eighteen − four =

twenty − 3 =

Digital vs Physical Games (2018)

Let’s revisit the topic of digital vs physical games for 2018.

I’ve been thinking about the topic of digital video games vs physical video games once again. For the longest time I’ve been battling back and forth between the two for various reasons, but I think I’ve finally come to a decision.

Most people know I’m a collector. Not only do I own a lot of anime figures, but I also collect video games. I have some original release editions of games, Japanese editions of games that originated in Japan, and even some special editions or limited editions with bonuses. Collecting was one of the main reasons I was for physical over digital games. However, over the years the collector’s editions of video games have been lacking in extras while the prices steadily increase. I still see special editions of many games from this generation and last generation on store shelves because nobody wants them!

Speaking of old special editions and physical copies of games, some stores will never mark down the price of a video game, even if it’s old and won’t sell. Meanwhile, digital games get huge discounts from various sales throughout the year!

The Daily Deals are a handful of games that will be highlighted at the top of the Steam Summer Sale page. They will be available for 24 hours before changing to a new set.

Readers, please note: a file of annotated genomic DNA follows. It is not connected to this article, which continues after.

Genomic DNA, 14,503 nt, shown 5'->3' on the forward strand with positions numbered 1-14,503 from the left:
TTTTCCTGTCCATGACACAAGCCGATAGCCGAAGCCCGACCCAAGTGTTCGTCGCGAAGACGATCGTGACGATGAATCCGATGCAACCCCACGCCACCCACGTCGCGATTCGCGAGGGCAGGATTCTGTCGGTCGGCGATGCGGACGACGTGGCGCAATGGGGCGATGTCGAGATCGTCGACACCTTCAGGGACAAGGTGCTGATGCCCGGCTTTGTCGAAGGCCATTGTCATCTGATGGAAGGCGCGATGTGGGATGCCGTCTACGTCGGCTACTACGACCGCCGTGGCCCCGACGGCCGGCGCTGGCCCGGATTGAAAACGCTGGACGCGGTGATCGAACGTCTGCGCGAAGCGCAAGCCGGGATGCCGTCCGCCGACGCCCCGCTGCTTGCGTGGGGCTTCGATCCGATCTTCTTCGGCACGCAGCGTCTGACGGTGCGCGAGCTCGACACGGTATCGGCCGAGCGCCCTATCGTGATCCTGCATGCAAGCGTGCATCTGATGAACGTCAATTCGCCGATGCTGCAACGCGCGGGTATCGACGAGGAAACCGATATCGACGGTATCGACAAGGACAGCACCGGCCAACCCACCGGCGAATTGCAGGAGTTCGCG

Another reason why I preferred physical games instead of digital games was the ease of playing. In the past, you could simply pop a disc or cartridge in and play the game. These days, even with a physical disc the game must be installed on the hard drive. Then there are updates to the game that require internet connection and hard drive space, basically making physical copies of games obsolete. Nintendo’s recent cartridges still work fine and quickly, but they’re often behind on technology.

Digital games appear to be the better choice going forward, but the USA (and a few other countries for that matter) are still behind when it comes to internet connectivity. Modern video games are 30 GB on average, which will take a long time to download for a lot of consumers; moreover, many internet service providers have data caps that result in extra fees or account termination if they’ve been exceeded too many times.

Even with all this accounted for, the biggest argument for digital video games is time. Over time technology will break down and stop functioning properly. I already own gameboy cartridges with batteries that dried out. The copper in cartridges will rust, and even discs rot and stop reading. This is why digital is superior to physical. With digital, you can have multiple copies or back ups of the game and your save files. If some piece of hardware malfunctions, everything can be re-downloaded from the cloud or from a separate storage unit.

My biggest concern with digital video games is backwards compatibility. The main console companies (Nintendo, PlayStation, and Xbox) often charge consumers for buying the same game again on a newer console, even though it has always been a digital version. Nintendo has discounted previously purchased video games in the past, but it’s still unnecessary to buy the same game over again to play on a new console! If the three big companies can follow PC’s lead with digital games, I think everyone will finally be able to back digital video games over physical video games.